Festivals are back on the agenda in 2021 with Glasto going virtual with its Live at Worthy Farm event and other festivals opting to push back their sets later in the year to avoid any setbacks. The question is, has there been any improvements on the gender splits in the line ups for UK festivals following a year of reflection?
For 2021, the Manchester based festival Parklife is leading the way for inclusion of female talent with 44% of its line up being solo female artists. The Parklife stage will see the likes of Jorja Smith, Megan Thee Stallion and Mabel representing females at the festival.
Bestival is also adding diversity to its line up with Cheryl Hole, the UK drag queen famous for her feature in the first series of Ru Paul’s Drag Race UK. The queen will be gracing the mainstage offering up a showstopping performance. The festival ranks in the top three this year for female acts (32%) and second place for mixed groups of both male and female mainstage acts (7%).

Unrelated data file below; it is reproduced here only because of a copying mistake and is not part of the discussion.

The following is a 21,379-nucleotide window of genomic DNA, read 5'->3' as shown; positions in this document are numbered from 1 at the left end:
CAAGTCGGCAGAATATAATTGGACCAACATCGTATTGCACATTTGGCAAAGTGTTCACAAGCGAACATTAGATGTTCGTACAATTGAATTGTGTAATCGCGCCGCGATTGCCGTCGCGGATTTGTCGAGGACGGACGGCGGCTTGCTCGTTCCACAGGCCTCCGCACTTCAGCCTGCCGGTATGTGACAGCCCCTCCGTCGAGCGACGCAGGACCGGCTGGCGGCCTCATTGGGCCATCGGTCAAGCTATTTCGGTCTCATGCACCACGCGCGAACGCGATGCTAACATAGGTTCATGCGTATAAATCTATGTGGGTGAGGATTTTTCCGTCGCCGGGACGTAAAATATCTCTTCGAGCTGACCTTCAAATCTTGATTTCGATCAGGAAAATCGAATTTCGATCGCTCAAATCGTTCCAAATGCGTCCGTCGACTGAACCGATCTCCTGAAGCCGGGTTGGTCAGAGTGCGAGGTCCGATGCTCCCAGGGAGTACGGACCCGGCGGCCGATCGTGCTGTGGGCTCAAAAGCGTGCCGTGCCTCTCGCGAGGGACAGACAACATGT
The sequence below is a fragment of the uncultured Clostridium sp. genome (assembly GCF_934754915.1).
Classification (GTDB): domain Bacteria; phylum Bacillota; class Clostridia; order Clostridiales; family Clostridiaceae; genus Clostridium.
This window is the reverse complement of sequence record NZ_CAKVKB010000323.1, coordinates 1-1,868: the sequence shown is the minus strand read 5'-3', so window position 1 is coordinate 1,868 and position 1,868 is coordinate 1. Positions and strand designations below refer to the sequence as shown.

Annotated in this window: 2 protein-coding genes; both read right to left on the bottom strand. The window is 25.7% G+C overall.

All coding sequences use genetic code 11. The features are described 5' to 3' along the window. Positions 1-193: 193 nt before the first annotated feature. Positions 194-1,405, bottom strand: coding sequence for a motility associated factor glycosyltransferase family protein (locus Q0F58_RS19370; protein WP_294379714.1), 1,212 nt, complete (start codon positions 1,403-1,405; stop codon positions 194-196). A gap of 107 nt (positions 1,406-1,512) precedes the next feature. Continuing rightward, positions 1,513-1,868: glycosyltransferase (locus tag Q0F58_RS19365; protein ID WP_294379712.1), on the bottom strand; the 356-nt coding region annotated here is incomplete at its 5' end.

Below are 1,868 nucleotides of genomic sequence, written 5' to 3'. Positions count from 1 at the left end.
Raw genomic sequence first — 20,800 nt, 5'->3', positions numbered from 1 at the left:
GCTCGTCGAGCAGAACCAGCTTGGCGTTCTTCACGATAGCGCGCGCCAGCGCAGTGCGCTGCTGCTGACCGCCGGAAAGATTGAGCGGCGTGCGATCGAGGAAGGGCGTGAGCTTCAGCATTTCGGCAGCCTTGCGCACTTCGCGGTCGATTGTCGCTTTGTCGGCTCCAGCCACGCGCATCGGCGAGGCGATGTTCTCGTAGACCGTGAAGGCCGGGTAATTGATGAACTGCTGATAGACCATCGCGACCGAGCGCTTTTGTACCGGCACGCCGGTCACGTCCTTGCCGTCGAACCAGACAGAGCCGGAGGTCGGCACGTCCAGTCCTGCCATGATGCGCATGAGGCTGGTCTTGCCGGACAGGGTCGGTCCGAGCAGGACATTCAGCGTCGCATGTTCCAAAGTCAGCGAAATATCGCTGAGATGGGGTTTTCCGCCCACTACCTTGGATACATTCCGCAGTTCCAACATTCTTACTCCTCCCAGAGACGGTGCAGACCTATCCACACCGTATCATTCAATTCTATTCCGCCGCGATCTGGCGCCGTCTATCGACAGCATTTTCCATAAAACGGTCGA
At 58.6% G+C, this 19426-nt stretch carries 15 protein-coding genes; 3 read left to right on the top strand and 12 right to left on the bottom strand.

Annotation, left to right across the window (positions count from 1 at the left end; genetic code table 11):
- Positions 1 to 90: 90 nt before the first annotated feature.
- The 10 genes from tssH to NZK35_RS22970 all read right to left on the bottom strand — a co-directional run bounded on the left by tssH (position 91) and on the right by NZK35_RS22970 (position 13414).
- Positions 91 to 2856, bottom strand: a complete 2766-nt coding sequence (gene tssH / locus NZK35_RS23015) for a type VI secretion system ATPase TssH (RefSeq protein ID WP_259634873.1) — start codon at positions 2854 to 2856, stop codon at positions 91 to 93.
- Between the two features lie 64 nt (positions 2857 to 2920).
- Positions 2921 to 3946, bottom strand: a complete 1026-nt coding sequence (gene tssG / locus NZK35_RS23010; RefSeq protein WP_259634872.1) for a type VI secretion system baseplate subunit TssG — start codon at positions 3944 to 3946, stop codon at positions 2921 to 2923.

When focusing on female representation at festivals there is a historic gap in the line ups of many festivals. We analysed the past three years to see if the organisers of these festivals were beginning to improve, particularly because the conversation has become more and more highlighted in society.
Both Reading and Leeds Festival and Bestival used the covid stop gap to reflect on their line ups and actually improved their female breakdown for 2021 from their 2020 line ups. In 2020, Reading and Leeds had only a 9% female representation but have increased that this year to 14%. Although this is a small jump it is still a stepping stone towards more inclusive events for the festivals. A stand out improvement was Bestival, who increased their female acts by 10% since the release of its 2020 line up.
There is currently a movement called Keychange which is pledging to input a 50/50 split of acts by 2022 for some festivals around the world which is a step in the right direction. However, in the UK there is still a great gap in representation of both female and non-binary artists within the festival space and more work needs to be done to bridge this gap.